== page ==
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Monday, November 20, 2017

All you need to know about Silestone and Quartzite Worktops

As exciting as it is to go in for a refurbishment of your kitchen, choosing the right material for the worktops that make up almost the entire “look” for the kitchen.

As exciting as it is to go in for a refurbishment of your kitchen, choosing the right material for the worktops that make up almost the entire “look” for the kitchen can be equally fun yet frustrating. With the wide variety of choices available in the market that would confuse even the most level headed person, it is important to dig through marketing messages and incomplete data to choose the material that best suits your cooking and lifestyle. Read on to know all about Silestone and Quartzite Worktops if you are considering these as the worktop material of your choice.

Silestone and Quartzite worktops are indeed excellent choices for kitchen worktops, however, there are differences in their properties, as explained below, which may help you opt for one over the other:-

  • Quartzite Worktops

Quartzite is an amazing metamorphic rock that is naturally strong, very hard to stain and resists heat. It is formed after years of continuous heat and pressure applied under the earth’s surface to sandstone. Quartzite is a derivative from sandstone as the empty grains in the original rock are filled with quartz to form quartzite, this results in quartzite being stronger than quartz.

Although quartzite is considered one of the best materials to be used for kitchen and bathroom worktops, there is still the problem of etching to occur on its surface that makes it a little less desirable.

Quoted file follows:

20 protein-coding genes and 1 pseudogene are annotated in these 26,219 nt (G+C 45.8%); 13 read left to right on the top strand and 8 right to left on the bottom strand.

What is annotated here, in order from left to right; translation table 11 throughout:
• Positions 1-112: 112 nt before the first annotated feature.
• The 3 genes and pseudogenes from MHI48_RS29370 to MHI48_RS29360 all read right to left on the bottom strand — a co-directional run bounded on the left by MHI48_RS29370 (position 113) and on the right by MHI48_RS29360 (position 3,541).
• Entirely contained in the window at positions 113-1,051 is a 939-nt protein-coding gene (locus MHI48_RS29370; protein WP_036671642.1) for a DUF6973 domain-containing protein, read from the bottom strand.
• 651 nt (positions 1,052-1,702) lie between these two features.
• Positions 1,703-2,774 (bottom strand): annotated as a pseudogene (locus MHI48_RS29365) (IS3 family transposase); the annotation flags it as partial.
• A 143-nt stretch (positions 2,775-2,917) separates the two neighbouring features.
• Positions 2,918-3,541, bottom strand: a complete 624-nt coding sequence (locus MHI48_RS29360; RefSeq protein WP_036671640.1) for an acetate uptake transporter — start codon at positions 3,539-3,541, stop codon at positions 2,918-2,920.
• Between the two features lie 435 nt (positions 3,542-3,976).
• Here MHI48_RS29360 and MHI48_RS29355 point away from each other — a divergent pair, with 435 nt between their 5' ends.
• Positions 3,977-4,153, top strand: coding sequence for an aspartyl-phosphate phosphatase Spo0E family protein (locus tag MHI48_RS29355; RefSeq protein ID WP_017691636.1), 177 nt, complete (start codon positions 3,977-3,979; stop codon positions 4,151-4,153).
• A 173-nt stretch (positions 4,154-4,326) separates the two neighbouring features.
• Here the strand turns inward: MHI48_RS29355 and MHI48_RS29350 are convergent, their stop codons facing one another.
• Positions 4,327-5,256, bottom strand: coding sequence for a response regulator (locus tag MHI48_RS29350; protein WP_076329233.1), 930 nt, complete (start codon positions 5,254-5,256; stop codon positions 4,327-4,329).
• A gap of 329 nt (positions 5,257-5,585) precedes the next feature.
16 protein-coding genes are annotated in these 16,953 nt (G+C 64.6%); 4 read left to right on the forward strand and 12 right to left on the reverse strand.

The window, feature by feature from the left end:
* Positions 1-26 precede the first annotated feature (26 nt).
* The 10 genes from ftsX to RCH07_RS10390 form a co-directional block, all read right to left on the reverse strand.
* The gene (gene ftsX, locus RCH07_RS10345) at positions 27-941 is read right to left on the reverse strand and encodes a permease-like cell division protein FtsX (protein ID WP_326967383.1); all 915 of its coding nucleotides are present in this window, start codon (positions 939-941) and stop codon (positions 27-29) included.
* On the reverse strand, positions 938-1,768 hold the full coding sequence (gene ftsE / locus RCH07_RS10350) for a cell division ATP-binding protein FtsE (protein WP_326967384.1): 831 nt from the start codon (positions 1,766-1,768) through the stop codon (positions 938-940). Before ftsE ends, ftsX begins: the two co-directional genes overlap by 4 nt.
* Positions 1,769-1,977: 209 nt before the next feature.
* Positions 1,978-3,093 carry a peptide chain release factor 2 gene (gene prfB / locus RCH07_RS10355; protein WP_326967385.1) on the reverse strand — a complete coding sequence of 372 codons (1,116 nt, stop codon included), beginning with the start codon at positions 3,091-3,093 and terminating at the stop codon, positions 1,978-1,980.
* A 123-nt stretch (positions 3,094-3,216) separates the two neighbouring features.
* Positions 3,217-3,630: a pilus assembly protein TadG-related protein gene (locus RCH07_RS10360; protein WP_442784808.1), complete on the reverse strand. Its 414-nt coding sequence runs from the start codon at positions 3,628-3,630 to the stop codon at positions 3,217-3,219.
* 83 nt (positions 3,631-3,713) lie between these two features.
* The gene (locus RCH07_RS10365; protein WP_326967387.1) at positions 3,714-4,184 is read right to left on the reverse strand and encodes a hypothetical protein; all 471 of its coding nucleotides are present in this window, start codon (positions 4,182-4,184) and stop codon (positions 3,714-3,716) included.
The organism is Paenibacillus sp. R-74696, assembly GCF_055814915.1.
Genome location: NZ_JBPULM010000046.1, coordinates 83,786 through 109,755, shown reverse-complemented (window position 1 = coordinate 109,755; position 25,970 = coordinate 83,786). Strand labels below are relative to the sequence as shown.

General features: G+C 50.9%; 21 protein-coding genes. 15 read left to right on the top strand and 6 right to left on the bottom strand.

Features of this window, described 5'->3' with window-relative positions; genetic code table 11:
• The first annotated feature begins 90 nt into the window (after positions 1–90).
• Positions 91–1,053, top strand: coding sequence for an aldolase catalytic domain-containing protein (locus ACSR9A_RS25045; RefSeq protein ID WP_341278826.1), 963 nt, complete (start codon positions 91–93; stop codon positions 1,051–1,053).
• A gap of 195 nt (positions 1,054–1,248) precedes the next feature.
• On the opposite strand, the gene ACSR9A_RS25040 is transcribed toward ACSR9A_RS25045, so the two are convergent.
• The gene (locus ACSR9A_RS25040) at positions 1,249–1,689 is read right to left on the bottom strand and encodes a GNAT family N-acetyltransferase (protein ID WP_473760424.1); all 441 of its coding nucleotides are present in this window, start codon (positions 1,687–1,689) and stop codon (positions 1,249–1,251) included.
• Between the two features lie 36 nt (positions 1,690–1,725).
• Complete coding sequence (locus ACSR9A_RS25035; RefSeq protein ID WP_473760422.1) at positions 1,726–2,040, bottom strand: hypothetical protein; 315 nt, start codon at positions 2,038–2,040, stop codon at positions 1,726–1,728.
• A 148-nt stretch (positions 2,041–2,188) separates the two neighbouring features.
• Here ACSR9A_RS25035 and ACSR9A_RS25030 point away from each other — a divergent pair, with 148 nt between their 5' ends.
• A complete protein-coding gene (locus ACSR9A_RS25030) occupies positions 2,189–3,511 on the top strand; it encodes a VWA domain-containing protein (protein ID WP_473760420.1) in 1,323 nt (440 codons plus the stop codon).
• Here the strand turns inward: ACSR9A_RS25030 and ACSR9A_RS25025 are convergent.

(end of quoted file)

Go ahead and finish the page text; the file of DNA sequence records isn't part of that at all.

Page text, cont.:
Quartzite as a mineral stone is found worldwide, as it is very commonly formed under the surface of the earth. The most sought after variants of the stone are found in India and Brazil. Prices vary from slabs to tiles, to different colours and also from location to location.

  • Silestone Worktops

Silestone is an engineered stone compound that consists of 94% natural quartz material with the rest 6% as binding and colouring agents, and is thus extremely hard and resilient. Silestone is the only quartz base worktop that has anti-bacterial protection which gives it an extremely useful hygienic character that is unique to this brand of stone.

It is most commonly used as kitchen worktops, and its other uses extend to bathroom counters, floor and wall cladding, etc. as it uses a minimum number of joints to keep the surface looking neat and elegant.

Its other main advantage is that it is available in a wide range of quartz colours, which give it a range of possibilities of usage from basic kitchen remodelling works to complete furniture sets also. Its durable nature makes it a good investment for the future.

Generally speaking, it is a good idea to choose a worktop material that is available in the colour and the pattern that you prefer, as most natural and engineered stones have similar properties. It is only imperative to ensure that the finished stone surface has the physical capability to withstand how its going to be used- whether in a kitchen, bathroom, bar counter, etc.

In case you are still confused as to which worktop would be best for your purposes, visit the website of London based firm MKW Surfaces, and take your pick from a wide range of materials like silestone worktops, quartzite worktops, etc in different colours, styles, textures and patterns.



About the Writer

Maria Kairuz is a writer for BrooWaha. For more information, visit the writer's website.
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